Publications for Construction Law
The Michigan Construction Lien Act limits a contractor's right to a construction lien in regard to work performed on residential structures.
Michigan has joined the growing number of states that have enacted the Revised Uniform Arbitration Act. The RUAA includes many important provisions that are intended to improve the efficiencies, and lower the costs, of arbitration. Read about the updates.
For decades, Michigan law has prohibited construction contract language that made one party indemnify or be responsible for another party’s sole negligence. The legislature recently amended this statute.
In Michigan, it is generally common knowledge that contractors may file a construction lien to secure payment for their labor or material costs provided on a project. This article examines whether a contractor’s construction lien will have priority over interests, such as a mortgage, that a bank or another entity has recorded prior to the construction lien.
The Michigan Court of Appeals once again affirmed that an action may not be maintained under the common work area doctrine when the alleged danger does not expose a significant number of workers to a high degree of risk.
A recent decision by the Michigan Court of Appeals provides caution for contractors, subcontractors, laborers or suppliers seeking to file claims of lien on site condominium developments.
Any individual or business with a potential claim for damages against the state or a state agency must pay careful attention to the deadline for filing claims or notices of intent.
The Michigan Court of Appeals held that a contractor’s construction lien was invalid because the contractor failed to record the lien within 90 days after the last furnishing of labor or material for the improvement.
Pursuant to EPA federal regulations, beginning on April 22, 2010 individuals and contractors performing renovations, repairs, or painting activities in homes, child-occupied facilities, and schools built before 1978 must be certified and follow specific work practices to prevent lead-based paint contamination.
On December 1, 2009, the U.S. Environmental Protection Agency issued a final rule establishing Clean Water Act technology-based Effluent Limitations Guidelines and New Source Performance Standards for the Construction and Development Point Source Category.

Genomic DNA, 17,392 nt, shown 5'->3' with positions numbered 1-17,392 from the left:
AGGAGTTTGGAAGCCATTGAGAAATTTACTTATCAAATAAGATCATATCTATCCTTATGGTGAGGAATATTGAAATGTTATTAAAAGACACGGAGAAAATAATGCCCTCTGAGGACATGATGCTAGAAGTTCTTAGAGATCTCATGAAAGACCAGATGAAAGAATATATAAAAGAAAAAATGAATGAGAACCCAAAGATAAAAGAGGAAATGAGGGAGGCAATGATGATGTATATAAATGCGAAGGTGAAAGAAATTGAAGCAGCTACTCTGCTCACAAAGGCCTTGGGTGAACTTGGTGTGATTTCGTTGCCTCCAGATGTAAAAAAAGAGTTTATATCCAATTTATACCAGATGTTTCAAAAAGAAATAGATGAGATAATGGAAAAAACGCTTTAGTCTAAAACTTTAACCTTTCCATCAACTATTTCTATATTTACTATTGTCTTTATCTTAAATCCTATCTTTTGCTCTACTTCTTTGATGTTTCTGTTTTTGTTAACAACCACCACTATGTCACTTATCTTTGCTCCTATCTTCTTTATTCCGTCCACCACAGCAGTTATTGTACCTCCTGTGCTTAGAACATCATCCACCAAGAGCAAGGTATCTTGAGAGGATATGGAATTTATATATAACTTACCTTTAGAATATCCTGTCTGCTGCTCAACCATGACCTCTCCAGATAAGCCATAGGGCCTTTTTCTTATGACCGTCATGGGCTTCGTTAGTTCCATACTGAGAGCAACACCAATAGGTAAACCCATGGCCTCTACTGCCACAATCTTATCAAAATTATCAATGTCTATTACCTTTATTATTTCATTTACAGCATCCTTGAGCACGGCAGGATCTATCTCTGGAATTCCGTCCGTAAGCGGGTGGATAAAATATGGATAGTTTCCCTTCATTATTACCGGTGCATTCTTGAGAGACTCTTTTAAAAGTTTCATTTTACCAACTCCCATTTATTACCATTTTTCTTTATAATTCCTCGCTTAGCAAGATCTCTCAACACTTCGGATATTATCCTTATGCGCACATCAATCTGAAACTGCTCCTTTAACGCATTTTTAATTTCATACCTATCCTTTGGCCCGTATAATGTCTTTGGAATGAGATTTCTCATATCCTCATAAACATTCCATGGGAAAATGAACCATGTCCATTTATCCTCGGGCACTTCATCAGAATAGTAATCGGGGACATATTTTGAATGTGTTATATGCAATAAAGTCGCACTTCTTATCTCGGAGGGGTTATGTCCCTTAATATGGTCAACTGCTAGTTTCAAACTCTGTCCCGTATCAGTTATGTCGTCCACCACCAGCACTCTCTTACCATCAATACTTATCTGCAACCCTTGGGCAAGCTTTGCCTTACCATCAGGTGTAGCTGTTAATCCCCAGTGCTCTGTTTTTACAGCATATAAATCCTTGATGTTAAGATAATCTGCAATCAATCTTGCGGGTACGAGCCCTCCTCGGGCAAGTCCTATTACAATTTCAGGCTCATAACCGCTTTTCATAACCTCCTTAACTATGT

Building Information Modeling (BIM) refers to software capable of creating "live" virtual three-dimensional, "intelligent" parametric models.
Operating a construction company in Michigan’s current business and economic climate is challenging enough without the additional burden of dealing with contractors who fail to pay subcontractors and materialmen promptly...
Michigan does not have a policy or statute prohibiting the modification of periods of limitation by contract.
Has your company received a ticket for an overweight vehicle lately? If so, Foster Swift can help.
The United States District Court for the Western District of Michigan recently granted judgment in favor of our client against its insurer for a claim involving defective gravel.
Municipalities have been permitted by statute for many years to purchase real and personal property through installment purchase agreements (“IPAs”).
In the fall of 2007, the Associated General Contractors of America (AGC), along with twenty other construction and trade organizations, created and endorsed the new ConsensusDOCS documents to be used as contracts for construction projects.
In October, 2008, the United States Environmental Protection Agency adopted new regulations that may increase recycling opportunities for firms that would otherwise dispose of certain materials as hazardous waste.
In J & J Plumbing and Heating v Tate, J & J sued Foster Swift clients Tate and VanBeelen for an alleged breach of an oral contract to purchase its plumbing business for $400,000.
The credit crunch has affected everyone, but few as hard as the real estate market.
In Michigan, nearly all property is zoned by the local government, more commonly known as either the city, village or township.
To avoid this unexpected expense and exposure in any construction project, it is important for clients to evaluate a construction site for regulated wetlands before commencing work and obtain the necessary permits from the MDEQ before commencing activities in or around wetlands.
Contractors and subcontractors must always remain cautious of every single detail of a project.
Once upon a time, property owners and general contractors could not be held liable for the negligence of independent subcontractors or their employees.
The American Institute of Architects recently published revised versions of some of its key contract documents, many of which had not been revised since 1997.